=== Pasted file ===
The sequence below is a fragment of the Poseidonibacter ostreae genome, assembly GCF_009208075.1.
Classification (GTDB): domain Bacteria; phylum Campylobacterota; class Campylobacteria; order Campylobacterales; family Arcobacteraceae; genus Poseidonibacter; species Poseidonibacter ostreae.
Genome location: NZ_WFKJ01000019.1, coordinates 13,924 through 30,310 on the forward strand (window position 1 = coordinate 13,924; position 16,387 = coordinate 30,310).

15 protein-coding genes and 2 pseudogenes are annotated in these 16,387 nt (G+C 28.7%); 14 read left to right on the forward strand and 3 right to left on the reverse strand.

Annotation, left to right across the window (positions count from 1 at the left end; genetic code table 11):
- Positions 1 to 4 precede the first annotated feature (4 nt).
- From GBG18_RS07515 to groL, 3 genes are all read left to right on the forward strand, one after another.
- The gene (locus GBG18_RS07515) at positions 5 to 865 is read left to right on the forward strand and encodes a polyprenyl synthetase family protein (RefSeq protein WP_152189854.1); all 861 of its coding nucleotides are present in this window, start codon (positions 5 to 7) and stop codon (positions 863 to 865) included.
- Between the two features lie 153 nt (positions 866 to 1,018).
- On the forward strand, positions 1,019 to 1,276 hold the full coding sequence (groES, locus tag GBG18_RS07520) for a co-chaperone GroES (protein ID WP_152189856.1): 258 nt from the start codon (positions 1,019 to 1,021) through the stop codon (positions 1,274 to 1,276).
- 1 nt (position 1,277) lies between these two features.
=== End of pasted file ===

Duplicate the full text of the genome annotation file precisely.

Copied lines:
The sequence below is a fragment of the Poseidonibacter ostreae genome, assembly GCF_009208075.1.
Classification (GTDB): domain Bacteria; phylum Campylobacterota; class Campylobacteria; order Campylobacterales; family Arcobacteraceae; genus Poseidonibacter; species Poseidonibacter ostreae.
Genome location: NZ_WFKJ01000019.1, coordinates 13,924 through 30,310 on the forward strand (window position 1 = coordinate 13,924; position 16,387 = coordinate 30,310).

15 protein-coding genes and 2 pseudogenes are annotated in these 16,387 nt (G+C 28.7%); 14 read left to right on the forward strand and 3 right to left on the reverse strand.

Annotation, left to right across the window (positions count from 1 at the left end; genetic code table 11):
- Positions 1 to 4 precede the first annotated feature (4 nt).
- From GBG18_RS07515 to groL, 3 genes are all read left to right on the forward strand, one after another.
- The gene (locus GBG18_RS07515) at positions 5 to 865 is read left to right on the forward strand and encodes a polyprenyl synthetase family protein (RefSeq protein WP_152189854.1); all 861 of its coding nucleotides are present in this window, start codon (positions 5 to 7) and stop codon (positions 863 to 865) included.
- Between the two features lie 153 nt (positions 866 to 1,018).
- On the forward strand, positions 1,019 to 1,276 hold the full coding sequence (groES, locus tag GBG18_RS07520) for a co-chaperone GroES (protein ID WP_152189856.1): 258 nt from the start codon (positions 1,019 to 1,021) through the stop codon (positions 1,274 to 1,276).
- 1 nt (position 1,277) lies between these two features.